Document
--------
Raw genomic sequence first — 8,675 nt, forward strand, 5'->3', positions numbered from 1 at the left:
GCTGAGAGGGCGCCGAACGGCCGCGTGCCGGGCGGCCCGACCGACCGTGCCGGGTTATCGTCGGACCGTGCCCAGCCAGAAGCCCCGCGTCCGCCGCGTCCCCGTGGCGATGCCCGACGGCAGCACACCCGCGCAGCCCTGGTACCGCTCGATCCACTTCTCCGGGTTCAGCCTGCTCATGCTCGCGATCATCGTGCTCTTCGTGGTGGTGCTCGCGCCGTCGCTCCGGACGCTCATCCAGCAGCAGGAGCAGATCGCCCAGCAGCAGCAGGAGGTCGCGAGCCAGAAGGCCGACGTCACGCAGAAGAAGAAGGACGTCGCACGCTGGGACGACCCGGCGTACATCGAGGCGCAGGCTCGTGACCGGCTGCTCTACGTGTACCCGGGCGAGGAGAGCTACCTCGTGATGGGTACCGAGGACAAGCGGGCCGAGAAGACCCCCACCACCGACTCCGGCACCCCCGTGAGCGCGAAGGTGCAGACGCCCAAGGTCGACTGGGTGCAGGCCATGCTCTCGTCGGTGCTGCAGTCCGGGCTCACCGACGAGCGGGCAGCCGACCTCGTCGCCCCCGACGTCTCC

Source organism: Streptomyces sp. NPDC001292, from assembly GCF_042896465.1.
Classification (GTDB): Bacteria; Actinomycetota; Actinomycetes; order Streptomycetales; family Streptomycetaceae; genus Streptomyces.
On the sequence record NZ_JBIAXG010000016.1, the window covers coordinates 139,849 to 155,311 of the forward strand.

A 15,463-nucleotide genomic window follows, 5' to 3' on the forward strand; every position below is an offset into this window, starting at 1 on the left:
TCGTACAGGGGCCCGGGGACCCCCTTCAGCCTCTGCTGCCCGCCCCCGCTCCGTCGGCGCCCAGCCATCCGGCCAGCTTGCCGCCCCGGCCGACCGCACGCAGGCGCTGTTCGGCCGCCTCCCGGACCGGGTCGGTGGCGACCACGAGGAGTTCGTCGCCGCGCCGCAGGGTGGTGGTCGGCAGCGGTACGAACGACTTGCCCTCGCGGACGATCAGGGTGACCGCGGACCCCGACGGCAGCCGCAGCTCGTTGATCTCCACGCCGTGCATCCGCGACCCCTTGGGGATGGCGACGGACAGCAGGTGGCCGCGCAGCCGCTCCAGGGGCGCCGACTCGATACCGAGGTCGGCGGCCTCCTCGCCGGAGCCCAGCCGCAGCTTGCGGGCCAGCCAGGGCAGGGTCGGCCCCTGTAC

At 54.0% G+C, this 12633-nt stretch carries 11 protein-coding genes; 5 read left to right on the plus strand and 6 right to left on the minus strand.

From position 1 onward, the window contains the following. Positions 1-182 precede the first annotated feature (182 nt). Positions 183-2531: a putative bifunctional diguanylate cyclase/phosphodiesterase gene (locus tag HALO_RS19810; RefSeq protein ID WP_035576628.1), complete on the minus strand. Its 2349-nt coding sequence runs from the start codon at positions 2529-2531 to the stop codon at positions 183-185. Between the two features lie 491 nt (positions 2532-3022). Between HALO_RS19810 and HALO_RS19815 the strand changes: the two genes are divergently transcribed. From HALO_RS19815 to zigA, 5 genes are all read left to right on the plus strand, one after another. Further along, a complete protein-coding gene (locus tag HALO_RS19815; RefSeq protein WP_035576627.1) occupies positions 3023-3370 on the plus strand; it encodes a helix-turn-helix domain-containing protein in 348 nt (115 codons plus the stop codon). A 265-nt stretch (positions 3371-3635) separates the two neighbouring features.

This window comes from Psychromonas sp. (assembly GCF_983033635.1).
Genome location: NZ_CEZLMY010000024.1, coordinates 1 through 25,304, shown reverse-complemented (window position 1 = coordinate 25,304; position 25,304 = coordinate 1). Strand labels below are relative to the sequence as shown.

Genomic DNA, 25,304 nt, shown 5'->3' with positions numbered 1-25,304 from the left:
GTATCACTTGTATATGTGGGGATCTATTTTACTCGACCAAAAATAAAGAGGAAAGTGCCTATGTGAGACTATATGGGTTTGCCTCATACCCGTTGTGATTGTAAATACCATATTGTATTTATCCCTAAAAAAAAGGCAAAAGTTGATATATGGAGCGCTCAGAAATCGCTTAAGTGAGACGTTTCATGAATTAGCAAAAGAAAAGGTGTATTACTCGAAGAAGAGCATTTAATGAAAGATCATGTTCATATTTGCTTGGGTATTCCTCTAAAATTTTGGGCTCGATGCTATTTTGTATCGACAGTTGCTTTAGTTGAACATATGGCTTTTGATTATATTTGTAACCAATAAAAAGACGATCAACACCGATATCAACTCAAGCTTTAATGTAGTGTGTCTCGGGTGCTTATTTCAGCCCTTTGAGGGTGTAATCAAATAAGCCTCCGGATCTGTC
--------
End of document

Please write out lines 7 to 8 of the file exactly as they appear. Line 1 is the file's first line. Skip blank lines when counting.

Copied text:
TCGTACAGGGGCCCGGGGACCCCCTTCAGCCTCTGCTGCCCGCCCCCGCTCCGTCGGCGCCCAGCCATCCGGCCAGCTTGCCGCCCCGGCCGACCGCACGCAGGCGCTGTTCGGCCGCCTCCCGGACCGGGTCGGTGGCGACCACGAGGAGTTCGTCGCCGCGCCGCAGGGTGGTGGTCGGCAGCGGTACGAACGACTTGCCCTCGCGGACGATCAGGGTGACCGCGGACCCCGACGGCAGCCGCAGCTCGTTGATCTCCACGCCGTGCATCCGCGACCCCTTGGGGATGGCGACGGACAGCAGGTGGCCGCGCAGCCGCTCCAGGGGCGCCGACTCGATACCGAGGTCGGCGGCCTCCTCGCCGGAGCCCAGCCGCAGCTTGCGGGCCAGCCAGGGCAGGGTCGGCCCCTGTAC

At 54.0% G+C, this 12633-nt stretch carries 11 protein-coding genes; 5 read left to right on the plus strand and 6 right to left on the minus strand.